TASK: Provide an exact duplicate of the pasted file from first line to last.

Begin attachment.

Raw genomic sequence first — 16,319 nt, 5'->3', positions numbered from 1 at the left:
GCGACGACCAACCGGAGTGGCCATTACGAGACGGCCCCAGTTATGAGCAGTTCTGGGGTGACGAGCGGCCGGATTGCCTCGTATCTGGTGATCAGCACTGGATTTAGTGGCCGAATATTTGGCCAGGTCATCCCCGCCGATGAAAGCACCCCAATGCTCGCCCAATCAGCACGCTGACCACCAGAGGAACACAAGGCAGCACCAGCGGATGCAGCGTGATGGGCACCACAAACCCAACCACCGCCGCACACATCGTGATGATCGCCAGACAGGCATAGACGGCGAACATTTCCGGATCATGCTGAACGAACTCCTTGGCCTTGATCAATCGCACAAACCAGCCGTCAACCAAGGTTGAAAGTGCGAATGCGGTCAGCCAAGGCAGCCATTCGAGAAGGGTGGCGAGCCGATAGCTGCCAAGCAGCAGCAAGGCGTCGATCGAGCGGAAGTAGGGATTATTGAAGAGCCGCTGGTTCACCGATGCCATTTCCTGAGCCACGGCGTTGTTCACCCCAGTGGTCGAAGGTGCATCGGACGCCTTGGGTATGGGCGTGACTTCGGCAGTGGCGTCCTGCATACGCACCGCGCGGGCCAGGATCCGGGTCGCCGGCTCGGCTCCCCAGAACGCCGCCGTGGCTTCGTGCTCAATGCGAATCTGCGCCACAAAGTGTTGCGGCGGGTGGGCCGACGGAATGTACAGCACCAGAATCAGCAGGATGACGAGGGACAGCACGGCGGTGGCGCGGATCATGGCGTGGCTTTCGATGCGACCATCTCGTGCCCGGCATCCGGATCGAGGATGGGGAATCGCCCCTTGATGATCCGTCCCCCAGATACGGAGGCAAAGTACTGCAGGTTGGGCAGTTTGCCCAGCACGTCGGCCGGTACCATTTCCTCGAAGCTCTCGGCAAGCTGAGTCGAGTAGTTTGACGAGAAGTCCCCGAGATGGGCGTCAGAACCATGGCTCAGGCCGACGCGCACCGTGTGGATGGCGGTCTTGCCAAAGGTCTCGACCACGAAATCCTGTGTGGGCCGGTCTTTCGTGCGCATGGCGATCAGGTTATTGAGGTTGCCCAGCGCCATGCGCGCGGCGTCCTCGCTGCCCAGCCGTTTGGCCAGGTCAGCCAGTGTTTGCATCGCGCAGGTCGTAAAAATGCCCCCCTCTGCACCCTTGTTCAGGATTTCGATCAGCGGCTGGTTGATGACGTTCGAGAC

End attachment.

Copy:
Raw genomic sequence first — 16,319 nt, 5'->3', positions numbered from 1 at the left:
GCGACGACCAACCGGAGTGGCCATTACGAGACGGCCCCAGTTATGAGCAGTTCTGGGGTGACGAGCGGCCGGATTGCCTCGTATCTGGTGATCAGCACTGGATTTAGTGGCCGAATATTTGGCCAGGTCATCCCCGCCGATGAAAGCACCCCAATGCTCGCCCAATCAGCACGCTGACCACCAGAGGAACACAAGGCAGCACCAGCGGATGCAGCGTGATGGGCACCACAAACCCAACCACCGCCGCACACATCGTGATGATCGCCAGACAGGCATAGACGGCGAACATTTCCGGATCATGCTGAACGAACTCCTTGGCCTTGATCAATCGCACAAACCAGCCGTCAACCAAGGTTGAAAGTGCGAATGCGGTCAGCCAAGGCAGCCATTCGAGAAGGGTGGCGAGCCGATAGCTGCCAAGCAGCAGCAAGGCGTCGATCGAGCGGAAGTAGGGATTATTGAAGAGCCGCTGGTTCACCGATGCCATTTCCTGAGCCACGGCGTTGTTCACCCCAGTGGTCGAAGGTGCATCGGACGCCTTGGGTATGGGCGTGACTTCGGCAGTGGCGTCCTGCATACGCACCGCGCGGGCCAGGATCCGGGTCGCCGGCTCGGCTCCCCAGAACGCCGCCGTGGCTTCGTGCTCAATGCGAATCTGCGCCACAAAGTGTTGCGGCGGGTGGGCCGACGGAATGTACAGCACCAGAATCAGCAGGATGACGAGGGACAGCACGGCGGTGGCGCGGATCATGGCGTGGCTTTCGATGCGACCATCTCGTGCCCGGCATCCGGATCGAGGATGGGGAATCGCCCCTTGATGATCCGTCCCCCAGATACGGAGGCAAAGTACTGCAGGTTGGGCAGTTTGCCCAGCACGTCGGCCGGTACCATTTCCTCGAAGCTCTCGGCAAGCTGAGTCGAGTAGTTTGACGAGAAGTCCCCGAGATGGGCGTCAGAACCATGGCTCAGGCCGACGCGCACCGTGTGGATGGCGGTCTTGCCAAAGGTCTCGACCACGAAATCCTGTGTGGGCCGGTCTTTCGTGCGCATGGCGATCAGGTTATTGAGGTTGCCCAGCGCCATGCGCGCGGCGTCCTCGCTGCCCAGCCGTTTGGCCAGGTCAGCCAGTGTTTGCATCGCGCAGGTCGTAAAAATGCCCCCCTCTGCACCCTTGTTCAGGATTTCGATCAGCGGCTGGTTGATGACGTTCGAGAC